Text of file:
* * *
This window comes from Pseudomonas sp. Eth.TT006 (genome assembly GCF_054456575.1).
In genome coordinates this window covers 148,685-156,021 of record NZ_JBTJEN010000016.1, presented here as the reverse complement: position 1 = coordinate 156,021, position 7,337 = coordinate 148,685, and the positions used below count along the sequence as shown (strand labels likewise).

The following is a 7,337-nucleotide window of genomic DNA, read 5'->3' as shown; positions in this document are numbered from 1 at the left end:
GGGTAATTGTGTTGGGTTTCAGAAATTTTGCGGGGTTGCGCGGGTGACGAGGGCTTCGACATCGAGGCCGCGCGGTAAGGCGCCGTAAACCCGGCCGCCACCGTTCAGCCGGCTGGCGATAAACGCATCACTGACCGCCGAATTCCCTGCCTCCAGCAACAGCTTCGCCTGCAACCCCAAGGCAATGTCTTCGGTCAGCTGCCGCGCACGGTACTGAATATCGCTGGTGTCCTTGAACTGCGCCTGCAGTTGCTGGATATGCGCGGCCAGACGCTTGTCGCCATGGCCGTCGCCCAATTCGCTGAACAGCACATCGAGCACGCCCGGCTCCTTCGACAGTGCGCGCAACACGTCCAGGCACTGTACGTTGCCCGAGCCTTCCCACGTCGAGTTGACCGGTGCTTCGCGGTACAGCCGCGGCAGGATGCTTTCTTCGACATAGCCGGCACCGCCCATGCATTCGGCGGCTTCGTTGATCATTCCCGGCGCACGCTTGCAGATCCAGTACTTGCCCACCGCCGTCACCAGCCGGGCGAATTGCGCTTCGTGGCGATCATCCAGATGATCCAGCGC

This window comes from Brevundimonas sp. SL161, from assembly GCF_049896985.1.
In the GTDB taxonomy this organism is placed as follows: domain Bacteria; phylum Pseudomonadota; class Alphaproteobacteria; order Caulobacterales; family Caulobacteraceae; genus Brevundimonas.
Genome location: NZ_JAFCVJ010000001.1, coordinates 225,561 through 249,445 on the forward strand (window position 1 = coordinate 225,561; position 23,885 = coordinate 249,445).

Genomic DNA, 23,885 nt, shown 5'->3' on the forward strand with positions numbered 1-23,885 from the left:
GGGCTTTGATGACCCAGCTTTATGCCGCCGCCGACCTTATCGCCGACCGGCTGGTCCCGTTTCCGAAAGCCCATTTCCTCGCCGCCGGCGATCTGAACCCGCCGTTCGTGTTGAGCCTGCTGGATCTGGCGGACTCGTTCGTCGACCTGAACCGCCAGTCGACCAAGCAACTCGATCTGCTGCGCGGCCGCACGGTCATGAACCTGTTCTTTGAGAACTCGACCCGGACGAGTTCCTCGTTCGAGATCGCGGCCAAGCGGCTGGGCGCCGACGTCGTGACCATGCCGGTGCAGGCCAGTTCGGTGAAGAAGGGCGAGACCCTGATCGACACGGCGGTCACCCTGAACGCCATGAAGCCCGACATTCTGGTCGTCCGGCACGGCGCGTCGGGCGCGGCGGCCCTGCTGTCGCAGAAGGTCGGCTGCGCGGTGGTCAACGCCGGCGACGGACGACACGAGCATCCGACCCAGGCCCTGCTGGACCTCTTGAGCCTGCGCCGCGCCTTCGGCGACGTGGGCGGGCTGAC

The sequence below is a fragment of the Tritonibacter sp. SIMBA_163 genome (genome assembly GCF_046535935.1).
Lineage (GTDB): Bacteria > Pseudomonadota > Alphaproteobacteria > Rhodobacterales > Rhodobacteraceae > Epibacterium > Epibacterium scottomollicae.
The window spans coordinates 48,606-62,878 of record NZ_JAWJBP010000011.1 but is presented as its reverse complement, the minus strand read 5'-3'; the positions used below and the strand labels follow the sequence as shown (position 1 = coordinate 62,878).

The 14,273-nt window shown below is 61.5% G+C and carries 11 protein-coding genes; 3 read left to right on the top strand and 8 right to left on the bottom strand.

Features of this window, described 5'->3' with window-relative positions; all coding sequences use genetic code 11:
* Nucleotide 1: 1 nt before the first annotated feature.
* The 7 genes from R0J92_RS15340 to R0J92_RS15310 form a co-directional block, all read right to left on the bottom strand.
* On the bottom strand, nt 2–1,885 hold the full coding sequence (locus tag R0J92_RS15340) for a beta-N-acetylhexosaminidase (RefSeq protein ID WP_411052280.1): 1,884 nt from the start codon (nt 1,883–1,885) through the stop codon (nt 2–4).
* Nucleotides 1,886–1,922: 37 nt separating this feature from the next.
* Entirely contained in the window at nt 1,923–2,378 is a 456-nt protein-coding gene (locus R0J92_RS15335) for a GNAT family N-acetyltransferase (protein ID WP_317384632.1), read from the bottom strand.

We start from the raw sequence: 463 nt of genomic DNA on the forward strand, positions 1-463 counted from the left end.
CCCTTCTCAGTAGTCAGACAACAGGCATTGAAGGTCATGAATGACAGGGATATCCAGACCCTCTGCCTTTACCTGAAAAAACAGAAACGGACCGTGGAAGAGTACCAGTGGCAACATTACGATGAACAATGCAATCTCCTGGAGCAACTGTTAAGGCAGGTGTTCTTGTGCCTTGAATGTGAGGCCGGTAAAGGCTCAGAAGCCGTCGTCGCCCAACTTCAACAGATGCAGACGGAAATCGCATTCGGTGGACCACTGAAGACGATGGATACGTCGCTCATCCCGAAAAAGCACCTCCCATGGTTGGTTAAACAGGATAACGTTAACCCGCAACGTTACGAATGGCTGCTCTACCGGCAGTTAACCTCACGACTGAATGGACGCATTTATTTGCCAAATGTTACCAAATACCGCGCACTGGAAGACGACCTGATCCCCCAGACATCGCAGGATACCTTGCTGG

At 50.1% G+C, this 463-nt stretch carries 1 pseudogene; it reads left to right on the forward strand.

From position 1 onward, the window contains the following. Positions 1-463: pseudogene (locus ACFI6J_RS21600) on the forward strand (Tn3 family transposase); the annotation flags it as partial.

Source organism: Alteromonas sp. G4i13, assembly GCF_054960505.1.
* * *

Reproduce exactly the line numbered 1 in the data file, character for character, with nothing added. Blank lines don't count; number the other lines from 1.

This window comes from Pseudomonas sp. Eth.TT006 (genome assembly GCF_054456575.1).